Revenge Is a Dish Best Served With the Claw-End of a Hammer

Columbus Alive | August 18, 2005
The most viscerally violent, artfully filigreed, adrenaline-pumping piece of revenge drama to hit American screens since the sprawling epic Kill Bill, Korean sensation Oldboy finally makes it to Columbus, courtesy of Studio 35. While Quentin Tarantino’s two-parter is the closest American touchstone, Oldboy is much more serious business, a story unto itself rather than one propped up by allusions to older films.

Choi Min-sik plays Oh Dae-Su, a heavy-drinking middle-aged man who is abducted one night and awakens to find himself imprisoned in what looks like a hotel room. He doesn’t know why he was abducted or who did it, and he spends the next 15 years there wondering, while training to fight, watching TV, plotting revenge and going more than a little bit crazy.

Released as suddenly as he was captured, he learns he’s traded the tiny prison for a larger one, as his abductor continues to monitor him. The abductor soon reveals that if Oh Dae-Su doesn’t figure out who he is and why he was captured, he’ll kill the young sushi chef who has taken to helping Oh Dae-Su, just as he’d previously killed his wife during the 15 year imprisonment.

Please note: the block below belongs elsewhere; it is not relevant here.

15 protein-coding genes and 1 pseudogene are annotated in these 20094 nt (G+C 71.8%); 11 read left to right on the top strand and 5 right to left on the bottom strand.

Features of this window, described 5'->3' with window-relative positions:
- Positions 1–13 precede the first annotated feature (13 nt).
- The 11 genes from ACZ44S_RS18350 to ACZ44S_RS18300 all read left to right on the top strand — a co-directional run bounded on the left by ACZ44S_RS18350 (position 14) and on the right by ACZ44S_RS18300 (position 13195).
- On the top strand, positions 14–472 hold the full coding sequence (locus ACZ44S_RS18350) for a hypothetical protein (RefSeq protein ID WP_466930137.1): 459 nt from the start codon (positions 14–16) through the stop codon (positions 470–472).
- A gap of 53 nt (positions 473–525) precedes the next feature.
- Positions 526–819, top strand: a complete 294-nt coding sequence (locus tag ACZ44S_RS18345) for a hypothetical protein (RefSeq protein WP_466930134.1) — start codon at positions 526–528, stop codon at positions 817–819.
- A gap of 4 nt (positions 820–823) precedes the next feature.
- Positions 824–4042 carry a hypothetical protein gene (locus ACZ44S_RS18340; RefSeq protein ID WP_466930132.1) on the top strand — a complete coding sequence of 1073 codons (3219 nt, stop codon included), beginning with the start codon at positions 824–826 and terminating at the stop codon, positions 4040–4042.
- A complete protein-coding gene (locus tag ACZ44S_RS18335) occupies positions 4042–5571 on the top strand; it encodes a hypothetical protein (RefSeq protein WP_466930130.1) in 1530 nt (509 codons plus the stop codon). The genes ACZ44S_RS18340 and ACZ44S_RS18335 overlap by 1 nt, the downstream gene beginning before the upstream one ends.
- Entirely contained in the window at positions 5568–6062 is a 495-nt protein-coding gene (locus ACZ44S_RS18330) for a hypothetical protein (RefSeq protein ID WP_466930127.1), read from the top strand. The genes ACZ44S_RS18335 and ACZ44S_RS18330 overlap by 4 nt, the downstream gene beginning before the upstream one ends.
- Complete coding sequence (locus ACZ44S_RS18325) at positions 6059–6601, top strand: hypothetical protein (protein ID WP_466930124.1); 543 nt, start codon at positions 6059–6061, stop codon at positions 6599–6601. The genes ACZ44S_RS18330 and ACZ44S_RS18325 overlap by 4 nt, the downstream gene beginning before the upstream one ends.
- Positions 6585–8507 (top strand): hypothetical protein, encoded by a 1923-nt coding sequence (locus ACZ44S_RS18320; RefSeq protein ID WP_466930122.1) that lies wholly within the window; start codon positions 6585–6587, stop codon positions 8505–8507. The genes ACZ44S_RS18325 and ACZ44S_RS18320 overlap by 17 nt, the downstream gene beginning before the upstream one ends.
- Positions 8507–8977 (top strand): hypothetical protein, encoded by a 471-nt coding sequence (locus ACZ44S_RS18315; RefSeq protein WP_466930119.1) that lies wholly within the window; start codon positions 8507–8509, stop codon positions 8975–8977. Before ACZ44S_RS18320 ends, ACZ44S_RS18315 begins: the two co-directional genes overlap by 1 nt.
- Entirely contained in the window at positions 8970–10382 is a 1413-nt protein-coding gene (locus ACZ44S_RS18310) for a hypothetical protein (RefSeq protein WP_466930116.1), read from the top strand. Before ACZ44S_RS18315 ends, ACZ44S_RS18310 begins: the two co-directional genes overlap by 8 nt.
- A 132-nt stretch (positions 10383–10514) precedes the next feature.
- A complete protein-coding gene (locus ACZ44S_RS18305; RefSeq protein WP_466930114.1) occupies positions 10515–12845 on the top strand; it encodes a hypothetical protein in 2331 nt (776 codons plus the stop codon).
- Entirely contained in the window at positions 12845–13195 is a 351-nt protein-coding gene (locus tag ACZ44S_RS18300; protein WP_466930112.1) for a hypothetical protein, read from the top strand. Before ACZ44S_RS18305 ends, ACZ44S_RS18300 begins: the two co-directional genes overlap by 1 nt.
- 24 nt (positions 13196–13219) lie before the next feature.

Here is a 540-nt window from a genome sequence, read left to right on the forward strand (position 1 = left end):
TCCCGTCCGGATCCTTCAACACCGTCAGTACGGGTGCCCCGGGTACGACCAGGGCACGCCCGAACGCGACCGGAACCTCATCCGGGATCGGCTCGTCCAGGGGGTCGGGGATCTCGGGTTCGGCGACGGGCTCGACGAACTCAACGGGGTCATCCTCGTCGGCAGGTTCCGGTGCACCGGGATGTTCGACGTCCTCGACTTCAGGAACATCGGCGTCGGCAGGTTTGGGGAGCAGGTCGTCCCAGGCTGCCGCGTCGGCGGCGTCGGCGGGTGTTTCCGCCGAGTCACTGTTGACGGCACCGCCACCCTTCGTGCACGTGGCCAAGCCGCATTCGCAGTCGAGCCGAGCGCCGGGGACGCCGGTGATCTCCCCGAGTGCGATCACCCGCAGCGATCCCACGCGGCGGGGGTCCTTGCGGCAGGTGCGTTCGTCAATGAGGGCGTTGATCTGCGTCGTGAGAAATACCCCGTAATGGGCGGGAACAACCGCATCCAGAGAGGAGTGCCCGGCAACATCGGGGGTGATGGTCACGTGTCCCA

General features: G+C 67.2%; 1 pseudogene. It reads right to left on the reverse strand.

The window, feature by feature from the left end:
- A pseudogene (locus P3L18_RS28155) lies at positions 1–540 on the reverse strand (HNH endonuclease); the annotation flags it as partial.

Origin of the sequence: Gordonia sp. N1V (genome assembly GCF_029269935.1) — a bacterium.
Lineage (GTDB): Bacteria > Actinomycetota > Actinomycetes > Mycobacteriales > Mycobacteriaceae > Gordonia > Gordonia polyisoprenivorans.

Director Chan-wook Park fills Oldboy with incredibly beautiful set pieces, from Oh Dae-Su devouring a live octopus (no special effects here—three octopi were hurt in the production of this film) to increasingly strange visions of ants to a chase between our protagonist and his memory of himself through an Escher-like schoolyard to his breathtaking fist-battle through an army of thugs that was done in one long, single take.

The violence is often eye-averting—Oh Dae-su’s weapon of choice is the claw side of a hammer—but it’s tempered by surreal beauty and Park’s sly visual wit. The film also contains at least one twist that would knock M. Night Shyamalan out of his chair and evoke thumbs up from Shakespeare and the ancient Greek tragedians. Park pushes all of the audience’s buttons throughout—well, not so much “pushes” as pounds with a hammer.

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